The famous writer of haiku, Basho, once decided to visit a place that was famed for its beautiful flowers. While traveling there, he heard about a peasant girl who was famed for her tender devotion to her parents. Basho visited the peasant girl, and discovered that her devotion to her parents had not been exaggerated. Basho then gave her all the money he had saved for his trip and returned home, saying, “This year I have seen something better than flowers.”

The world fell in love with Soviet gymnast Olga Korbut at the 1972 Olympic Games in Munich. Not only did she revolutionize gymnastics with high-difficulty and high-risk feats, she exhibited a winning personality to the audience. In the finals of the women’s all-around competition, Olga fell off the uneven bars. As Olga was crying afterward, a woman in the audience jumped over a barrier, ran to her, and presented her with a bouquet of flowers.

During Vatican II, a Dominican father gave a flowery speech praising women. He expected the approval of the women in the audience, but he did not get it. Instead, a woman told him, “Leave out the bouquets. The only thing needed is what women expect: To be recognized and treated as the full human persons they are in the Church, equal in all things.”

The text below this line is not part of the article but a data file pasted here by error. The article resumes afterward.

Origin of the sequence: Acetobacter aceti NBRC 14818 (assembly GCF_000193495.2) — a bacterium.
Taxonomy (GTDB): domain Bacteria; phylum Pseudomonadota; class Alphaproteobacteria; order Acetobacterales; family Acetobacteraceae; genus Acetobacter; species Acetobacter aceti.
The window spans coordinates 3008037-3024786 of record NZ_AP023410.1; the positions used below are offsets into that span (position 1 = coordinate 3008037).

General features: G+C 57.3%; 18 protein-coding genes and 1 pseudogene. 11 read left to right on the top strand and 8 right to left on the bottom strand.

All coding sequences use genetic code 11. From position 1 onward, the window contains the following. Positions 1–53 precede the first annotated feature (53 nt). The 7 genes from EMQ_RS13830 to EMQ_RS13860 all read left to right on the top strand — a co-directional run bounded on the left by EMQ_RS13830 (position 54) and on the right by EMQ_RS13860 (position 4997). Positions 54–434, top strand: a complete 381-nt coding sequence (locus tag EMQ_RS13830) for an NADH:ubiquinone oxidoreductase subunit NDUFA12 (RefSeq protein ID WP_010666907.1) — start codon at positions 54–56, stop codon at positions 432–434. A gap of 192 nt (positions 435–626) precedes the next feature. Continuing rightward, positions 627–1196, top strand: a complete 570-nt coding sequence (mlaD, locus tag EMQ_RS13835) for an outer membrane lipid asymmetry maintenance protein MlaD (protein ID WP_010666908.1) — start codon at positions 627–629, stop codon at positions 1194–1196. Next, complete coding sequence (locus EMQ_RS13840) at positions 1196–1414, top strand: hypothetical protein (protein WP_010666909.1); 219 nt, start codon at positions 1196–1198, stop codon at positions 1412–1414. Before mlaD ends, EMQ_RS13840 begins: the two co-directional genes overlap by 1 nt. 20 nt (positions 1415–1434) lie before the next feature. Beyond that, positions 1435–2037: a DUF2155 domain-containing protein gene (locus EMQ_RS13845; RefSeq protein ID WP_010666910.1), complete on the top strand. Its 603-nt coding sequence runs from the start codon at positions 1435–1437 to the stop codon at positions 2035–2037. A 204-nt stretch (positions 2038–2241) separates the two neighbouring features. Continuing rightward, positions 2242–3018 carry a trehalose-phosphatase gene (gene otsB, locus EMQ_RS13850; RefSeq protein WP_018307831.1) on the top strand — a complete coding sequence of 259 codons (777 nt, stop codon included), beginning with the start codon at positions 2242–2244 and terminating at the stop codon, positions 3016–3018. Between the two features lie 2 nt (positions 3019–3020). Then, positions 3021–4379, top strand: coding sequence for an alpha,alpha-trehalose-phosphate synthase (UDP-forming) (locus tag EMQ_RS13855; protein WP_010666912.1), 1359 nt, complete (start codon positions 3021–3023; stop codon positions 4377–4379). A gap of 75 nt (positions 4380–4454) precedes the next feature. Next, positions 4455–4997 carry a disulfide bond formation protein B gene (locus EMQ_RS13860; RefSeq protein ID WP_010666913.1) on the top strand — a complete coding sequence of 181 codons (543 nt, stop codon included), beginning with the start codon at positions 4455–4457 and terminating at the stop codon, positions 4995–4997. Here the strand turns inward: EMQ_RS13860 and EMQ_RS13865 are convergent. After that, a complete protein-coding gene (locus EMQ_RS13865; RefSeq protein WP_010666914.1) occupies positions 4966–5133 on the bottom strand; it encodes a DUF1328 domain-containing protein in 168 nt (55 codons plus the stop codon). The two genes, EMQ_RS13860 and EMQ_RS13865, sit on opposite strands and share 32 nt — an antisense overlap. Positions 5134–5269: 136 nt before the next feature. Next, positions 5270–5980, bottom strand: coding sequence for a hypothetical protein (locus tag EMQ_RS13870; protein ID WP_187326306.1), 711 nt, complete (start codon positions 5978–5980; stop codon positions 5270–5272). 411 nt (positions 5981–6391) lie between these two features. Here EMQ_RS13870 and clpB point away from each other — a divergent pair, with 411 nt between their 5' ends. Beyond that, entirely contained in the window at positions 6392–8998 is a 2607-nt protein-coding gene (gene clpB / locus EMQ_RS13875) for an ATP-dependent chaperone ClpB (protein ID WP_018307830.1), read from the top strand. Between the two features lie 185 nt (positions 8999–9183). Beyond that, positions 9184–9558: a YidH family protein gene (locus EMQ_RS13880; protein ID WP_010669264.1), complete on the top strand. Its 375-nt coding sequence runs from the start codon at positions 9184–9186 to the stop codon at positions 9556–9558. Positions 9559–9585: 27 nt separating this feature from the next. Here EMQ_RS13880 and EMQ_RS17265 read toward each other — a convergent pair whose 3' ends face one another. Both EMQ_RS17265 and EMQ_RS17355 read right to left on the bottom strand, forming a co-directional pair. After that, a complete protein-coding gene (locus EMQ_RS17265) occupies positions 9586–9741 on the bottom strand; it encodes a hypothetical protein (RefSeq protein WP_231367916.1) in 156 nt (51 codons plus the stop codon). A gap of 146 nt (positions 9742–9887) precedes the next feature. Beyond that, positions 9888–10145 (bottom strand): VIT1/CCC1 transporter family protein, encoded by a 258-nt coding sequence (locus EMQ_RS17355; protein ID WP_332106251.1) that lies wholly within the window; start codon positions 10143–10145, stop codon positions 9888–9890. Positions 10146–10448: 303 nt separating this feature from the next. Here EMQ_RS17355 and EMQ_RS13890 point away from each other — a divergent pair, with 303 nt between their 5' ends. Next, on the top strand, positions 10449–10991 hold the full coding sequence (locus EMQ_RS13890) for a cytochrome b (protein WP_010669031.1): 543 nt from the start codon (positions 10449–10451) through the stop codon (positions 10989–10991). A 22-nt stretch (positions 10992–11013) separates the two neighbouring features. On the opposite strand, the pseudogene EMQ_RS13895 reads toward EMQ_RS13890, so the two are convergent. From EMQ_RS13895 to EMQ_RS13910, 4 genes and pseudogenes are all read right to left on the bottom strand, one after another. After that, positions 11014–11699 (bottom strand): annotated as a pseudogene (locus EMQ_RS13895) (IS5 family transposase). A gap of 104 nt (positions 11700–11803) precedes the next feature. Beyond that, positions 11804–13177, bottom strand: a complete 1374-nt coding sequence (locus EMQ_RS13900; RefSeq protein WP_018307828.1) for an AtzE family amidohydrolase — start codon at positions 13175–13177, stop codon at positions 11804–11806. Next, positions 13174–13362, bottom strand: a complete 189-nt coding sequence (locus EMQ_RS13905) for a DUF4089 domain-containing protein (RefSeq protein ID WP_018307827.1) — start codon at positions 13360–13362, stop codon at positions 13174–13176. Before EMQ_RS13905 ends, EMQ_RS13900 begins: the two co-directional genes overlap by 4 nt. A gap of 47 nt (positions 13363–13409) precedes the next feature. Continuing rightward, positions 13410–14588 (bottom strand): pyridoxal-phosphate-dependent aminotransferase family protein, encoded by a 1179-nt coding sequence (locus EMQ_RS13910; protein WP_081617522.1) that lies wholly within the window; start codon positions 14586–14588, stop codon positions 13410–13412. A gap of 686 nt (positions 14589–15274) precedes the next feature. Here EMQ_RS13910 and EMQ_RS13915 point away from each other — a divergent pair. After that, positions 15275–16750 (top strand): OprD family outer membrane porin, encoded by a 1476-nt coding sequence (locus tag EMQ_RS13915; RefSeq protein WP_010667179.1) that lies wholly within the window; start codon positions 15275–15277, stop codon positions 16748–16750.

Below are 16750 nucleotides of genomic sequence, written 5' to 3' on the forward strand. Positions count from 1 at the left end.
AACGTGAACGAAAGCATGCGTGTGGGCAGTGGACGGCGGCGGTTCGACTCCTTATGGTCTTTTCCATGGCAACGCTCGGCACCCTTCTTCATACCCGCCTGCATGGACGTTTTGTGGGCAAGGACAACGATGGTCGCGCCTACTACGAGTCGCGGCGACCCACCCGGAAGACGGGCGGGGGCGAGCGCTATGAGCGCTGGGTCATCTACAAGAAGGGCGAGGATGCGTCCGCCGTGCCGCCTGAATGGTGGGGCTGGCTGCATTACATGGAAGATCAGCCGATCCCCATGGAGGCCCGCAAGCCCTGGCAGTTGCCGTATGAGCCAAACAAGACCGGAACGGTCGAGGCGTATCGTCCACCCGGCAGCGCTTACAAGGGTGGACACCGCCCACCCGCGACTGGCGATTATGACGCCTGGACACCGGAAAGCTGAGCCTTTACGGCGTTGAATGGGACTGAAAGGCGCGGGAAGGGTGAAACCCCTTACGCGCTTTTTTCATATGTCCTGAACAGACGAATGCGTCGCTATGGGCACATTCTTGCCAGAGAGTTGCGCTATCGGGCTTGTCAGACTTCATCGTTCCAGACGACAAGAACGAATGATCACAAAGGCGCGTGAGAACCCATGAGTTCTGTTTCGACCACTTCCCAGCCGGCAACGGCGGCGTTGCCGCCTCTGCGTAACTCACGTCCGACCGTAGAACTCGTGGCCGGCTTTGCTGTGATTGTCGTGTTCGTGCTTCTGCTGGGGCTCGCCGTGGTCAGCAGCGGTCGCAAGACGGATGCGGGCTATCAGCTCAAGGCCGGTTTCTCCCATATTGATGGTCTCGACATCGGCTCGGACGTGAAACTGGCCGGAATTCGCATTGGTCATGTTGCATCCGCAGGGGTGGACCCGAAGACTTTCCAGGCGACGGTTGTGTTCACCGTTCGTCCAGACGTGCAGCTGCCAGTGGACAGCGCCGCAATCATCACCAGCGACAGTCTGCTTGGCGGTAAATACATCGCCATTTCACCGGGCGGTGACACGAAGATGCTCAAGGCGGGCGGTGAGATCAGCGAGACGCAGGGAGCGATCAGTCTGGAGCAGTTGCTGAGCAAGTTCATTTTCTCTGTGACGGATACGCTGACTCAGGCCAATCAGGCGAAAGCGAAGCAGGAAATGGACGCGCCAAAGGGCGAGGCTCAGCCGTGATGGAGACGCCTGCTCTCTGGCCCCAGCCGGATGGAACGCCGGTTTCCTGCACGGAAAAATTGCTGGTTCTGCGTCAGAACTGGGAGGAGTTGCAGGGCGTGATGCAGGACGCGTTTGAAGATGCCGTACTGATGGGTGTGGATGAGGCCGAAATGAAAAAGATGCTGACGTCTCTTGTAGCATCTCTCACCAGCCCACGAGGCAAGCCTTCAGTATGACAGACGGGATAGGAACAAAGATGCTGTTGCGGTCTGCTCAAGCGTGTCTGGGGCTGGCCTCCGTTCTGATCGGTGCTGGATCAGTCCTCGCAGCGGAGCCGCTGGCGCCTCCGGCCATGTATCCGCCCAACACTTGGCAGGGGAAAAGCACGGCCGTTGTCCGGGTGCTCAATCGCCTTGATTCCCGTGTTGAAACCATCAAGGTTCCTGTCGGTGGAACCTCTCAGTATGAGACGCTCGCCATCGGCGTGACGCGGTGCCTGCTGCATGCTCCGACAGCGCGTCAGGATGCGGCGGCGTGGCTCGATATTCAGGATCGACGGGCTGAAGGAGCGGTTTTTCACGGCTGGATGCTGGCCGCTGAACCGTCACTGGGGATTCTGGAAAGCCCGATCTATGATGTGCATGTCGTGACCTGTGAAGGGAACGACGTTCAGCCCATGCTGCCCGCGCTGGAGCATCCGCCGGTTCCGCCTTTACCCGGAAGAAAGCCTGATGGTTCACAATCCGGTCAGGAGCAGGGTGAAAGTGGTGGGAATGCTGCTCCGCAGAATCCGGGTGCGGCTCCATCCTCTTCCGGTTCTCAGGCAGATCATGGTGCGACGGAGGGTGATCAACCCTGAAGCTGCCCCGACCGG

Oscar Wilde once went into a florist shop and asked that the flowers in the window be removed. The florist replied, “With pleasure, sir. How many would you like to have?” Mr. Wilde replied, “Oh, I don’t want any, thank you. I only asked to have them removed from the window because I thought that they looked tired.”